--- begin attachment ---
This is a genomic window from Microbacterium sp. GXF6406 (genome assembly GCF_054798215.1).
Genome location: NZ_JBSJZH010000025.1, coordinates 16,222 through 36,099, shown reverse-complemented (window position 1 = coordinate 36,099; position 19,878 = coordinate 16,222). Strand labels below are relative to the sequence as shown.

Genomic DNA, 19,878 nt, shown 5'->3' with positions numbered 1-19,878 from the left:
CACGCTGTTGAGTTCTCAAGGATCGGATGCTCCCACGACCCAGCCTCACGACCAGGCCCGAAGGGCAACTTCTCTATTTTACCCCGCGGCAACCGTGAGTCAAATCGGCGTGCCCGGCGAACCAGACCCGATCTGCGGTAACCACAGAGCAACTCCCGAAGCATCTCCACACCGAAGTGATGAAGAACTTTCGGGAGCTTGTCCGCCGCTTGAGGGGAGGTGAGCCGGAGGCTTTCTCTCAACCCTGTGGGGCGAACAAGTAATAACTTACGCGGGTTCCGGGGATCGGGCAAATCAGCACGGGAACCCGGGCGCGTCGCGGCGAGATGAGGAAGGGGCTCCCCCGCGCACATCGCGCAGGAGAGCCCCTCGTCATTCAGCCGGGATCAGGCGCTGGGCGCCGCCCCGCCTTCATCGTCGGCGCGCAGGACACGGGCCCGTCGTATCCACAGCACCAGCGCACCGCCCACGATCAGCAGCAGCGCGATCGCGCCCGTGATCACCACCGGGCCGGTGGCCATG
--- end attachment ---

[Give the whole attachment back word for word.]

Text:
This is a genomic window from Microbacterium sp. GXF6406 (genome assembly GCF_054798215.1).
Genome location: NZ_JBSJZH010000025.1, coordinates 16,222 through 36,099, shown reverse-complemented (window position 1 = coordinate 36,099; position 19,878 = coordinate 16,222). Strand labels below are relative to the sequence as shown.

Genomic DNA, 19,878 nt, shown 5'->3' with positions numbered 1-19,878 from the left:
CACGCTGTTGAGTTCTCAAGGATCGGATGCTCCCACGACCCAGCCTCACGACCAGGCCCGAAGGGCAACTTCTCTATTTTACCCCGCGGCAACCGTGAGTCAAATCGGCGTGCCCGGCGAACCAGACCCGATCTGCGGTAACCACAGAGCAACTCCCGAAGCATCTCCACACCGAAGTGATGAAGAACTTTCGGGAGCTTGTCCGCCGCTTGAGGGGAGGTGAGCCGGAGGCTTTCTCTCAACCCTGTGGGGCGAACAAGTAATAACTTACGCGGGTTCCGGGGATCGGGCAAATCAGCACGGGAACCCGGGCGCGTCGCGGCGAGATGAGGAAGGGGCTCCCCCGCGCACATCGCGCAGGAGAGCCCCTCGTCATTCAGCCGGGATCAGGCGCTGGGCGCCGCCCCGCCTTCATCGTCGGCGCGCAGGACACGGGCCCGTCGTATCCACAGCACCAGCGCACCGCCCACGATCAGCAGCAGCGCGATCGCGCCCGTGATCACCACCGGGCCGGTGGCCATG